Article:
Over the past few years, we have seen quite a few talented footballers opt to represent almost unheard of clubs. When I say unheard, I mean by virtue of absolutely no recognisable history or achievement. Why would Didier Drogba, at the pinnacle of football after Chelsea’s UEFA Champions League victory, choose to sign for the Chinese team, Shanghai Shenhua; to join Nicolas Anelka? Same goes for Arsenal legend Thierry Henry, who left Catalonian shores to play for the New York Red Bulls. So can money be deemed as an end-all factor, or is there more to the mix?
We have a number of footballers who are in the ranks of this infamous list. The aforementioned join the likes of David Beckham (LA Galaxy) and Samuel Eto’o (Anzhi) who have left at more or less, the same stage in their careers to find new pastures.
Now at a macro level, the first detail that catches the eye is the money involved. David Beckham left Real Madrid at the age of 33, Eto’o was 30, Henry left at the age of 32, Drogba is now 34 and Anelka is 33. Clearly, they are all nearing the end of their footballing careers and are moving to clubs which are star-struck and will pay obscene amounts to avail their services. This fact doesn’t actively try to denigrate these players as they are simply doing what every person does, setting up a pension fund to take them through their lives post retirement.
The transfer amounts were quite notable in most cases, and players like Eto’o were still riding high to leave clubs of greater stature and importance to leave for unknown rich clubs. But Anzhi Makhachkala gave him €20 million after tax, per season, which made him the world’s highest paid player then.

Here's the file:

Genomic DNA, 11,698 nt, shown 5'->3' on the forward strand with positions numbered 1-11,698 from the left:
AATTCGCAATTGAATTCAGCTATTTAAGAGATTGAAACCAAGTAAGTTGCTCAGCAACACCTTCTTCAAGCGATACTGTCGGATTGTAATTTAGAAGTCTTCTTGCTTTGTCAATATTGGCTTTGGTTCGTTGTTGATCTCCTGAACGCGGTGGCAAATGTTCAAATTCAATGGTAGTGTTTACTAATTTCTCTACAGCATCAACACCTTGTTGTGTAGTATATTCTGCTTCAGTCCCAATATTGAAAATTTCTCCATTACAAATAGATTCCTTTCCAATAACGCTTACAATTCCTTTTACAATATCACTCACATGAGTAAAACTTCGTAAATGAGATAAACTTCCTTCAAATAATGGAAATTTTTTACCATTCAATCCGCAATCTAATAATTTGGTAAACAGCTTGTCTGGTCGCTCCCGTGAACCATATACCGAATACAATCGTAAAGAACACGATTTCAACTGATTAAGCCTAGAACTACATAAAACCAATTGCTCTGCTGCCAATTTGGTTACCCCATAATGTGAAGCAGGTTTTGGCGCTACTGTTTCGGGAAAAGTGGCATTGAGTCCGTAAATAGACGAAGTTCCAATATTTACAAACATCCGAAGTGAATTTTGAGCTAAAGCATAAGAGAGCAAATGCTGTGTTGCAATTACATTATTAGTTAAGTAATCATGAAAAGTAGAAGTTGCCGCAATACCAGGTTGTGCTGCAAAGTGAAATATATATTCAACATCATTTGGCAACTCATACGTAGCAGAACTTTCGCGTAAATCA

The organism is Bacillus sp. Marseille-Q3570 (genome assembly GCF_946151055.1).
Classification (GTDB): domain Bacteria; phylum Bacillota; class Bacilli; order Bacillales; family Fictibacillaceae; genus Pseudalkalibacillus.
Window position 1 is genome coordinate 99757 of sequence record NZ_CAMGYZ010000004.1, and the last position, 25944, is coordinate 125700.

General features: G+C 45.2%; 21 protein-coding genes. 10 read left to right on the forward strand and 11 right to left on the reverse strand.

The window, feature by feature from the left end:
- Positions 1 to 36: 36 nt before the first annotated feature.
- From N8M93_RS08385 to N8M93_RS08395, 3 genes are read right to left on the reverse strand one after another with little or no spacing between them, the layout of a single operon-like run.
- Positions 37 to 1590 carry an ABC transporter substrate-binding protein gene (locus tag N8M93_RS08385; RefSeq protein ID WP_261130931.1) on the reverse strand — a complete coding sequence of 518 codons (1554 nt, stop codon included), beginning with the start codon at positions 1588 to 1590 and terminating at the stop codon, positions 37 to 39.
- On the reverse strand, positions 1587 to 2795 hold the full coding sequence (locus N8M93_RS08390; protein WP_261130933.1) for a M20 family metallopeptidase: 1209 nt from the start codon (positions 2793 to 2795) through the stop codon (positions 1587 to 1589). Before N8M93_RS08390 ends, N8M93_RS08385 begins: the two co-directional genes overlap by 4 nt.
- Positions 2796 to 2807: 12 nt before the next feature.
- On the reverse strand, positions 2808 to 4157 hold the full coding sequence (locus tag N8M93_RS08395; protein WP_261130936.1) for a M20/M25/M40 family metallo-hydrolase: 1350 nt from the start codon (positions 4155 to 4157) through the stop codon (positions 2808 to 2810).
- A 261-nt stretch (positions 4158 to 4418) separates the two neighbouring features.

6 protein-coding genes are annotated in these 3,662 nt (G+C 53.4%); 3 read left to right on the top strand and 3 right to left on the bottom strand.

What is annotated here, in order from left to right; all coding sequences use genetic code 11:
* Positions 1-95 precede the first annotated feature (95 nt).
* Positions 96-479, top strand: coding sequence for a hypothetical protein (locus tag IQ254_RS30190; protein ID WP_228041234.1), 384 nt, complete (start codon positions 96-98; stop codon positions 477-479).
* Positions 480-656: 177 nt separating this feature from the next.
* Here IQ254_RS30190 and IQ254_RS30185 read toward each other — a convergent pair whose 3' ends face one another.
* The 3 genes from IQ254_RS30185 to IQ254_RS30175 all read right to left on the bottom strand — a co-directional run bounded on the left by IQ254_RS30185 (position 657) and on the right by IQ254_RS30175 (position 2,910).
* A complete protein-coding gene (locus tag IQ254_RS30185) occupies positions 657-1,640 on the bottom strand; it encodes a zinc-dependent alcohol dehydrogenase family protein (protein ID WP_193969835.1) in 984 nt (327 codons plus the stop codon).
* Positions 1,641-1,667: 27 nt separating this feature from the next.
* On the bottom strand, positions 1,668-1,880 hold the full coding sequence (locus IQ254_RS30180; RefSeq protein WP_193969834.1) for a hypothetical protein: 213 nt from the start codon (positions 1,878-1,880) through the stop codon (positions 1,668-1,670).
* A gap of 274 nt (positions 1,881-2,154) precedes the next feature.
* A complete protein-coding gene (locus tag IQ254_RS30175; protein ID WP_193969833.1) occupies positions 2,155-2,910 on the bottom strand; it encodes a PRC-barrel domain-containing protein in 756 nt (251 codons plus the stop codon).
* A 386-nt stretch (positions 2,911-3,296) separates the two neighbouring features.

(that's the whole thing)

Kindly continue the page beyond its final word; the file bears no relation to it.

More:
David Beckham left Real Madrid for a mean $32.5 million which was spread across the MLS as the move was seen as a boost to the entire league and not just Los Angeles Galaxy. This price was over 50 times the salary of the average MLS footballer and that in itself is a surprise, even for Beckham. Drogba too reportedly signed on the dotted line for £200,o00 a week.
This theory is a little larger than life and may seem to glorify the footballers in question. Maybe, just maybe, the footballers actually wanted to help augment the game in various corners of the world. Given football is already the most watched sport in the world, but countries such as the United States of America were still considered uncharted territory. Maybe Landon Donovan would beg to differ, but the MLS just isn’t followed as closely as some of the indigenous sports.
Post the arrival of the Beckham family, the MLS has certainly seen a boost, which has spread over ticket sales to shirts. David Beckham showed them how it is done and the clubs have lapped it up. Henry followed suit and now we have reports of how Red Bull fans are devastated post his injury today. That is the kind of following that was intended and the management has achieved it to quite an extent.
This one is a mix of the two theories explained above. A player may leave under the influence of better return and greater opportunity, to leave their stamp on a region’s football. But their roots stay strong and the anonymity of these new clubs force them to ask for a fairy-tale return to the ‘real’ clubs. Thierry Henry scripted such a return when he came back to pry Arsene Wenger out of a tough spot and even scored two winners in the bargain. David Beckham has already completed two loan spells with AC Milan.
Finally, all theories may be true, or none may hold significance. The point is that the footballing greats in the best leagues have now taken common sense in to the equation and have found ways to uphold their lifestyle choices after their footballing careers bid them a tearful goodbye. Here’s to their bulging provident funds and their business sense.